Brightness

Shine is one of the first specific properties that tends to arouse our curiosity the most.

Gloss is the specific property that some substances, objects or surfaces have to reflect visible light with remarkable luminosity. We also associate brightness with those objects that resemble mirrors. For example, a well-polished tile floor becomes shiny from cleaning. Similarly, the same thing happens with a wooden floor.

Hardness

Hardness is the property that some bodies have of showing resistance to being scratched by another surface due to strong friction.

Consider, for example, a blackboard. Many times we believe that it is we, with our chalk or markers, who scratch the surface of the blackboard; when in reality it is the blackboard that does all the work. When rubbing the chalks or markers, its particles are printed on the surface of the blackboard in the direction we want.

If we really wanted to scratch the board, it would take an even harder object. And then, we would see some cracks or scratches that no matter how hard we tried we could not erase, even with water or any other solvent. This is what happens in the stems of trees that have messages engraved with knives or chisels.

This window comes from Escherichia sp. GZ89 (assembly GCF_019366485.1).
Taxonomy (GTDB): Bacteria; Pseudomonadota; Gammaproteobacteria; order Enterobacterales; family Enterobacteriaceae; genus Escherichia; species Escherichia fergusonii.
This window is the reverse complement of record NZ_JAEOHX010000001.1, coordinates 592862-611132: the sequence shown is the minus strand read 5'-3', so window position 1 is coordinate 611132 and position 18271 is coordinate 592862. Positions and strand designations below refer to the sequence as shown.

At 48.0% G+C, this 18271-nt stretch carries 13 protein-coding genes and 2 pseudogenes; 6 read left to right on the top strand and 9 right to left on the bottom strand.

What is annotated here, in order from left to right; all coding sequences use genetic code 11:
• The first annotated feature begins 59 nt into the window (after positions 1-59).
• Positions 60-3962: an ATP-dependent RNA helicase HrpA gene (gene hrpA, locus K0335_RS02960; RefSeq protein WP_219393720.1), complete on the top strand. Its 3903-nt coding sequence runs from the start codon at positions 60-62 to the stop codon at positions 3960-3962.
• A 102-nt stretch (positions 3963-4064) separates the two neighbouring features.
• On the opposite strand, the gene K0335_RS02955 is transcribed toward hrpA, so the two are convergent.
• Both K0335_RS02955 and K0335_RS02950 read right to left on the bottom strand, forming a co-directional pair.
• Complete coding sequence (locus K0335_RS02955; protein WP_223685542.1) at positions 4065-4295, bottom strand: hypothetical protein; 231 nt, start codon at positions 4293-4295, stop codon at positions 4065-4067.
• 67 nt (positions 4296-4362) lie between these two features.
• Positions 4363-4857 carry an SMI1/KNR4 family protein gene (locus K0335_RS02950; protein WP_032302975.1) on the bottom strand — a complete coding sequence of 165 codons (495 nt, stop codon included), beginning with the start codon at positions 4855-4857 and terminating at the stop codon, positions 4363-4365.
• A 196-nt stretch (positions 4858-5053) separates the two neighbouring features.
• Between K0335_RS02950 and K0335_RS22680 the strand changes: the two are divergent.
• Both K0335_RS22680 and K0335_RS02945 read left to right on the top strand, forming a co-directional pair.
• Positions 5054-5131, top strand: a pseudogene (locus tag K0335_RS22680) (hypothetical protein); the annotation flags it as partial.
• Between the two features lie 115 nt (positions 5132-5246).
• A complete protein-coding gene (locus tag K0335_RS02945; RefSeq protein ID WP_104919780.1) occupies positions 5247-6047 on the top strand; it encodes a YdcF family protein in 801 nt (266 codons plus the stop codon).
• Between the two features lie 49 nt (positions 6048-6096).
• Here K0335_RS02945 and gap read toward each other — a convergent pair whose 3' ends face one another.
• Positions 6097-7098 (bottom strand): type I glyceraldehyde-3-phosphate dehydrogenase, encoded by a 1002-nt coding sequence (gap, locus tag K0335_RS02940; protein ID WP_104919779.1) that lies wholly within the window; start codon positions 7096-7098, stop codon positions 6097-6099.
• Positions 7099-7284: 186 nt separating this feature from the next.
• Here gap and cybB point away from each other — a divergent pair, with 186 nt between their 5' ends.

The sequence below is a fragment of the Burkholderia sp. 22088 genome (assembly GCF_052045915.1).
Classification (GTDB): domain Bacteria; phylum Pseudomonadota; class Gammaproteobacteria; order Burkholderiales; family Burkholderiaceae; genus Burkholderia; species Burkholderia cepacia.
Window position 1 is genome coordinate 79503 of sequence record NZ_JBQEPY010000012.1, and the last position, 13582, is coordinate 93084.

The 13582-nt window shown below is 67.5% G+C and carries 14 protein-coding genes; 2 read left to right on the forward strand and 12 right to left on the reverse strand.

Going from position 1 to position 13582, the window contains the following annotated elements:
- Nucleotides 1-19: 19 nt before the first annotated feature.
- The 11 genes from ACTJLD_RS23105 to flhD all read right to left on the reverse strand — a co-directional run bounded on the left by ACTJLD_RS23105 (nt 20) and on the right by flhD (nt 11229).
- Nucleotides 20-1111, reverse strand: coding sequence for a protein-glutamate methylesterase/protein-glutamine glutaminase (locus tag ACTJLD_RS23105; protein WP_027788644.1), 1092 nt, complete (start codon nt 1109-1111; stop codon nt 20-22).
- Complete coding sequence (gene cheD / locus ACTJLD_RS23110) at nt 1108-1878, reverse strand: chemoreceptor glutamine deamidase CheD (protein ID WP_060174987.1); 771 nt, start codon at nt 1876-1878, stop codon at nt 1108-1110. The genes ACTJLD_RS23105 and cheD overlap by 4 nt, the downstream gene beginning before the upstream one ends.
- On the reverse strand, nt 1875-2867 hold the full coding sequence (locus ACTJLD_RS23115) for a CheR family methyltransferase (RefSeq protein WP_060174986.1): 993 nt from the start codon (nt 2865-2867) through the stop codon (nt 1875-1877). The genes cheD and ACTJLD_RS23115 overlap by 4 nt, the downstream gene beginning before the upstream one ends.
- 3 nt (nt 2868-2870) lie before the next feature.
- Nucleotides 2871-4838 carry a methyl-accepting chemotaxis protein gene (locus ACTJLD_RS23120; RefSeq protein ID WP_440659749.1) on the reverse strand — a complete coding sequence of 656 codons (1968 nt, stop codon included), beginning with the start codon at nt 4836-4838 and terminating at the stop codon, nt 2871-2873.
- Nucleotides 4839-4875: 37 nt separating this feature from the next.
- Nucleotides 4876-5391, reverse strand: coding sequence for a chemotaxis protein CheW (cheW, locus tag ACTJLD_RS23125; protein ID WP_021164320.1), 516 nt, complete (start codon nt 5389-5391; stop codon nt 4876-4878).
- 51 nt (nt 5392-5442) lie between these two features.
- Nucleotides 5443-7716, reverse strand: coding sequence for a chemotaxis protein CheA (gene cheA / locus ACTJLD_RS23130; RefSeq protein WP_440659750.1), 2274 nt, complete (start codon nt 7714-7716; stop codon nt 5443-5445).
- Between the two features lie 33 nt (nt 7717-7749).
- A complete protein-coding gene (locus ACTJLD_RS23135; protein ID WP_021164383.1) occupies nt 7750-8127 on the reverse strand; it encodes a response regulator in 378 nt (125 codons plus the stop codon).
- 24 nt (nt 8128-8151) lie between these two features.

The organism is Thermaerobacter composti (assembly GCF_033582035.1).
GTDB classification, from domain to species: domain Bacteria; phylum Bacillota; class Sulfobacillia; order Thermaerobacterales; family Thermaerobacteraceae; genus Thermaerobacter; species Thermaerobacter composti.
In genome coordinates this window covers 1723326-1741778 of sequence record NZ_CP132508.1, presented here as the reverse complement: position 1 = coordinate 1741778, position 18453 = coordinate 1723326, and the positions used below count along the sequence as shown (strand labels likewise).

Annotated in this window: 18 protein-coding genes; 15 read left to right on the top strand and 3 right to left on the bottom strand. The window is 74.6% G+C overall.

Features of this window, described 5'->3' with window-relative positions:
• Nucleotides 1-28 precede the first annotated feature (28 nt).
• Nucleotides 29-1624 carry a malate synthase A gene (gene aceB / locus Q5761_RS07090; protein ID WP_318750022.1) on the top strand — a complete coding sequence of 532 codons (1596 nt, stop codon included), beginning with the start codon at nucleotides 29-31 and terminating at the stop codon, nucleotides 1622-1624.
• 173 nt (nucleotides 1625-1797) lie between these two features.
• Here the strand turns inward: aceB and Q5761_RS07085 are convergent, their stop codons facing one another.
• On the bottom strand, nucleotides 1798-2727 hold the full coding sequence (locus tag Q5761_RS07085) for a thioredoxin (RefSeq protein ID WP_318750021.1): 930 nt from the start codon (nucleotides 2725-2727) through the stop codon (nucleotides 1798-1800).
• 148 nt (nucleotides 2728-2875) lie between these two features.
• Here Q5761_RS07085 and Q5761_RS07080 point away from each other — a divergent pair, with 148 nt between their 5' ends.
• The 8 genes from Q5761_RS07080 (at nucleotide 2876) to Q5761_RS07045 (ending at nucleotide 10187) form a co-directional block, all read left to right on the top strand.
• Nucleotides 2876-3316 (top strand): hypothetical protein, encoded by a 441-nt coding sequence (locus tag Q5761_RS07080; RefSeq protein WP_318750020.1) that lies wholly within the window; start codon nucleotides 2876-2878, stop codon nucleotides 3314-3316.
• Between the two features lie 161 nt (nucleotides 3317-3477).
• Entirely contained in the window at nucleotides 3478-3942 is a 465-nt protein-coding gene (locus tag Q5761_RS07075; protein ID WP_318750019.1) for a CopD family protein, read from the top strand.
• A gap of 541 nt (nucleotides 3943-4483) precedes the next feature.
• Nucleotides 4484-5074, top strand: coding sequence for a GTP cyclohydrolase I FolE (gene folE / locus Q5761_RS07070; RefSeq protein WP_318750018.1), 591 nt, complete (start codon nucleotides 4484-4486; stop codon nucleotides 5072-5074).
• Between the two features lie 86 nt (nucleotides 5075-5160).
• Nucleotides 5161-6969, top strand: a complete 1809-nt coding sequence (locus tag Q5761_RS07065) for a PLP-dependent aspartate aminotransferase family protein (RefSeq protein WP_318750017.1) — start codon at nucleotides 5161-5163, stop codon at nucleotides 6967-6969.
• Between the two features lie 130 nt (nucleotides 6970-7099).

Viscosity

Honey, like mustard and ketchup, are examples of viscous or thick liquids

Viscosity is the resistance that a fluid exhibits during its movement. Thus, we see that tomato sauce, for example, is more viscous than water, since as soon as we turn a bottle of water it will run freely to wet the floor; while ketchup will take time to peek around the edges of the bottle’s spout.

Viscosity is one of the most important specific properties when evaluating the quality of a product. In other words, a tomato sauce will be of doubtful quality if it is suddenly more liquid than usual; or if on the contrary, it appears much thicker than normal.

Melting point

Melted chocolate is one of the most striking examples of fusion in confectionery

Melting point is the temperature at which a solid substance begins to melt or melt. It is then said that it passes into the liquid state , no matter how dense or viscous the latter is. This temperature is unique, or almost unique, for all solids, so it helps to differentiate them; and even more important, to separate them.